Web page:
This site uses cookies to improve your experience and to provide services and advertising. By continuing to browse, you agree to the use of cookies described in our Cookies Policy. You may change your settings at any time but this may impact on the functionality of the site. To learn more see our Cookies Policy.
OK
Dublin: 9 °C Wednesday 20 March, 2019
Advertisement

5 talking points as Waterford celebrate again and more disappointment for Cork

A Munster final beckons on 12 July.

Image: Cathal Noonan/INPHO

1. Waterford league triumph was no fluke

For all the jubilation after Waterford’s league final triumph, Derek McGrath and his players were keen to temper the mood. The championship would provide the ultimate judgement and they needed to back up their league success.

Five weeks on, Waterford were celebrating again today in Thurles against Cork. They firmly proved that league triumph was no fluke as they hit the high notes once more with a powerful display. Their young side took a major positive step forward with this win as they backed up all the springtime promise.

2. Cork carved open at the back

Waterford’s first-half display had its shortcomings. Their shooting was erratic as they chalked up nine wides but they rectified those faults with their two goal blast critical in shaping the outcome of the game.

Maurice Shanahan and Jake Dillon finished clinically to the net to push Waterford into a lead they would never subsequently relinquish. Those strikes gave Waterford confidence and they gave the Cork defence a troublesome afternoon from thereon.

By the final whistle Waterford had hit three goals and Anthony Nash needed to produce three big saves to ensure Cork didn’t leak further goals. After conceding 1-24 in the league final, Cork’s concession of 3-19 reflected their defensive problems.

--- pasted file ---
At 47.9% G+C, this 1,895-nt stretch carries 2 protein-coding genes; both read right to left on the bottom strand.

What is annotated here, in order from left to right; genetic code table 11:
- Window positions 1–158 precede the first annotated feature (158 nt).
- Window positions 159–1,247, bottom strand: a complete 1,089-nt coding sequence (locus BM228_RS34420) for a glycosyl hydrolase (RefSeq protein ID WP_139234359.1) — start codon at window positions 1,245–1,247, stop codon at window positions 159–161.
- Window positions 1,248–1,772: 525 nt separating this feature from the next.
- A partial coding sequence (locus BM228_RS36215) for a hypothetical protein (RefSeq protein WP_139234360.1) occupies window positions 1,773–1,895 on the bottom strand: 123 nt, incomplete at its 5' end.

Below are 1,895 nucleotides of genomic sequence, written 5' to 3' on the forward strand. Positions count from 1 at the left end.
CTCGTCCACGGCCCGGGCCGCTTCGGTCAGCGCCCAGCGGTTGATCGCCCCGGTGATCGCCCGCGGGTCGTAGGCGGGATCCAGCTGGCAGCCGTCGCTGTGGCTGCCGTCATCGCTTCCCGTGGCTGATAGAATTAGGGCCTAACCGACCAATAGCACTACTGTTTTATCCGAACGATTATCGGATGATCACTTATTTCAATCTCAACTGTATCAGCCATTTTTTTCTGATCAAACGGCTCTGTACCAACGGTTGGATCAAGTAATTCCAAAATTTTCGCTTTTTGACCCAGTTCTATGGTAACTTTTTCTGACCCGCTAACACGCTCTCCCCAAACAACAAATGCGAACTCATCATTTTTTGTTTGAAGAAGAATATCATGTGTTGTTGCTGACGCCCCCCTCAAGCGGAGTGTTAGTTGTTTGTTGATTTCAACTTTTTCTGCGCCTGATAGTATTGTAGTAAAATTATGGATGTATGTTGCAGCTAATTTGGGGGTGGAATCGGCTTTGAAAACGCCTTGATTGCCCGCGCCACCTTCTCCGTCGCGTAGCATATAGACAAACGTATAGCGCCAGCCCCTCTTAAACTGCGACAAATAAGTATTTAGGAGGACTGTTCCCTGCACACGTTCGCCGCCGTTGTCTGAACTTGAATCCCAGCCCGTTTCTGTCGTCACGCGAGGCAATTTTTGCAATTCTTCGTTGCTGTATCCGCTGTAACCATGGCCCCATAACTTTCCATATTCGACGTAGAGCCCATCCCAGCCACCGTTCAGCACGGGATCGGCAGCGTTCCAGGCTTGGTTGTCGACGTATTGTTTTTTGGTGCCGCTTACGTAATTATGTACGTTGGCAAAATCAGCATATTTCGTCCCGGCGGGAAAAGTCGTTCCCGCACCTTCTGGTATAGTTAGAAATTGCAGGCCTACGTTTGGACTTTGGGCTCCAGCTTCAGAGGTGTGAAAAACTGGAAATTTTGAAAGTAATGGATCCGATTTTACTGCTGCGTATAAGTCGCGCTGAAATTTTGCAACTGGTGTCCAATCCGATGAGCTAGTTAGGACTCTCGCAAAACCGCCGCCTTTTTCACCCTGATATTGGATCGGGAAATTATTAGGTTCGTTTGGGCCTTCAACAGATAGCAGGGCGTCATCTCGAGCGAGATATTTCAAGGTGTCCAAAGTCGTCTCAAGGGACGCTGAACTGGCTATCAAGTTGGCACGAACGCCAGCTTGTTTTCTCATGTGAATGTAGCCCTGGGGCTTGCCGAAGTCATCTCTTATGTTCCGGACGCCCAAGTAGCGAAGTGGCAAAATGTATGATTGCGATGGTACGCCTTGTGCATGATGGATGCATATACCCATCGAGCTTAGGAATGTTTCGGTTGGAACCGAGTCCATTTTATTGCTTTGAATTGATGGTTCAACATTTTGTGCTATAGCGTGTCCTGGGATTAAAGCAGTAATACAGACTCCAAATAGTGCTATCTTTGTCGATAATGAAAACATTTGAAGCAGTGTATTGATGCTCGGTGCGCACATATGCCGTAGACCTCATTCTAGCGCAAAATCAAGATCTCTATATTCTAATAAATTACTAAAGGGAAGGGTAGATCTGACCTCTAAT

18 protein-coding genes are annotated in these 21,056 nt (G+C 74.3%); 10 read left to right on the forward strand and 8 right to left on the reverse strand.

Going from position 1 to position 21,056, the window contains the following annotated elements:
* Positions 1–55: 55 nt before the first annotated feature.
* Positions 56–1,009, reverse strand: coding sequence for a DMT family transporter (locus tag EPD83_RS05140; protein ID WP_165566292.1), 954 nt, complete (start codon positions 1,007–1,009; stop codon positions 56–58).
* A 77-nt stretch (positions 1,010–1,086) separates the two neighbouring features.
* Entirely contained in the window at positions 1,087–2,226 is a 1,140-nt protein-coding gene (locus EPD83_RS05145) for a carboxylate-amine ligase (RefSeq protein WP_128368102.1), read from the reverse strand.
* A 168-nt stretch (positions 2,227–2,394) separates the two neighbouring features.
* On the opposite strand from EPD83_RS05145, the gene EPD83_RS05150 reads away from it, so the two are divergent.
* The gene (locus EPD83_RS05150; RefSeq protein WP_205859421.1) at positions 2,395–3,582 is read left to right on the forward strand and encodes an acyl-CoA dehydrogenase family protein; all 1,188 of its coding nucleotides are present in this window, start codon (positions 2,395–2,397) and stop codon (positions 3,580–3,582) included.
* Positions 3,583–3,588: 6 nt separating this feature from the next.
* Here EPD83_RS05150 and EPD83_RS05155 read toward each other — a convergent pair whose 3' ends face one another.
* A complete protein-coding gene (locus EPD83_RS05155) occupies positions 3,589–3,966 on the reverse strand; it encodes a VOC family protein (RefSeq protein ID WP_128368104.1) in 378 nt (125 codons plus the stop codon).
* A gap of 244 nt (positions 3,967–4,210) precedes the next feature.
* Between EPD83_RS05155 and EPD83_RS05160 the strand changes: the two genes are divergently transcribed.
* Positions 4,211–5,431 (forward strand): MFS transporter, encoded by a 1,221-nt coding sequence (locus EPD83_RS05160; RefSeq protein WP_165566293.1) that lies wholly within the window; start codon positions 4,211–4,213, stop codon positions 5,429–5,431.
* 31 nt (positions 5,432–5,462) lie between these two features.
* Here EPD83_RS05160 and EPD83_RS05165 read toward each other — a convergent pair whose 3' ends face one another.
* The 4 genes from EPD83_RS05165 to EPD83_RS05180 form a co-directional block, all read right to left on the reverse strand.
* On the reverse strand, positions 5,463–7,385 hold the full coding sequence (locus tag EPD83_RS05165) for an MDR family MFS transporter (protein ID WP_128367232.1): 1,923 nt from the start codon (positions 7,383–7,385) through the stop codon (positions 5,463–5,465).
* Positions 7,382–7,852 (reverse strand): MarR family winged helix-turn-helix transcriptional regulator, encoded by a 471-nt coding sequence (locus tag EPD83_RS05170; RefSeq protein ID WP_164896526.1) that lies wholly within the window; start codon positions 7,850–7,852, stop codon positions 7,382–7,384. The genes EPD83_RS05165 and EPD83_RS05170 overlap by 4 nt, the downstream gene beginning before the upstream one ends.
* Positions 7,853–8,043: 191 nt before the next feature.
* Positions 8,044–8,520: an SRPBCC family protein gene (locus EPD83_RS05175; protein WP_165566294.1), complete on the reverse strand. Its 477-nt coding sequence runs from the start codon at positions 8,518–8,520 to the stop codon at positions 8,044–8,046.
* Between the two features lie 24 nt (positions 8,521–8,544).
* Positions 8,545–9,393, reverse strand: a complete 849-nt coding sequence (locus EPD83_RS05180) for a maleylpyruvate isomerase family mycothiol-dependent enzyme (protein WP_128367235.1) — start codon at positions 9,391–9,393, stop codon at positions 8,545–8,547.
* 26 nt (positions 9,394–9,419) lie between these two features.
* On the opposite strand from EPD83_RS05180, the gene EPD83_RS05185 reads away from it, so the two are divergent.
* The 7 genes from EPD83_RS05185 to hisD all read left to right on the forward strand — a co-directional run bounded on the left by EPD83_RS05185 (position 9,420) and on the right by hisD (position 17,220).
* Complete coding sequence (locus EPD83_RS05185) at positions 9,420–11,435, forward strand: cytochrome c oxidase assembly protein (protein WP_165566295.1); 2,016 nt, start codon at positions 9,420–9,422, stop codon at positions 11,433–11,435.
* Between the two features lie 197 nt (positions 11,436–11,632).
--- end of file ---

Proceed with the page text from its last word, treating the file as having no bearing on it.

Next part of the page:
Maurice Shanahan celebrates scoring a goal Maurice Shanahan celebrates scoring a goal for Waterford Source: Cathal Noonan/INPHO

3. Patrick Horgan and Noel Connors individual duel

Patrick Horgan has been Cork’s marquee forward in recent years, consistently shooting the lights out for the Rebels. He was the joint top scorer in the league but endured a subdued outing in the league decider as he was held scoreless from play.

Again today Waterford delegated Noel Connors to shadow him and again Connors ensured Horgan’s influence was restricted. Horgan finished with only a single point from play and while he did score 1-7, the Glen Rovers man found it difficult to break loose given the close attention Connors was paying him.

Cork’s delivery to their attack was far from top-drawer and the aimless clearances didn’t help Horgan’s ability to impact on the game. But in a key individual duel, Waterford went a long way to secured victory by silencing Cork’s main man.

Noel Connors and Patrick Horgan Noel Connors and Patrick Horgan Source: James Crombie/INPHO

4. Injuries have their influence in Semple outcome

There was plenty debate about what influence injuries would have prior to today’s clash. Pauric Mahony’s horror leg injury provided the theory that Cork could close the gap but instead Waterford were not deterred by the loss of their chief marksman.

Maurice Shanahan wobbled early on from placed balls but grew in confidence and proved to be a dependable operator. Noel Connors also alluded afterwards to how Mahony’s injury spurred on the rest of the Waterford team to succeed.

Cork had already been hit by the injury of Lorcan McLoughlin to a defence that is threadbare on experience this season. Then Seamus Harnedy’s hamstring gave way before the match and Cork were robbed of a potent force in the half-forward line.

Granted Patrick Cronin had a fine outing as he struck 0-5 but Harnedy’s leadership and aerial ability were ingredients Cork sorely missed.

Patrick Cronin and Conor Lehane with Philip McMahon Patrick Cronin in action for Cork against Waterford Source: Cathal Noonan/INPHO

5. Cork’s road to recovery

Instead of preparing to contest a third successive Munster senior final, Jimmy Barry-Murphy must now pilot Cork through the choppy backdoor waters. They’ll be out again on 4 July and have four weeks to stew over this loss.

There’s plenty of areas that need attention after a second successive sub-standard showing by Cork. Dublin are probably the highest quality team they could face in the first round of the qualifiers and the road to recovery will be challenging.

Luke OÕFarrell dejected A dejected Luke O'Farrell Source: James Crombie/INPHO

League champs Waterford are too strong for Cork again and reach Munster final

Cork overpower Waterford to book Munster intermediate final place

  • Share on Facebook
  • Email this article
  •  

About the author:

Fintan O'Toole

Read next:

COMMENTS (14)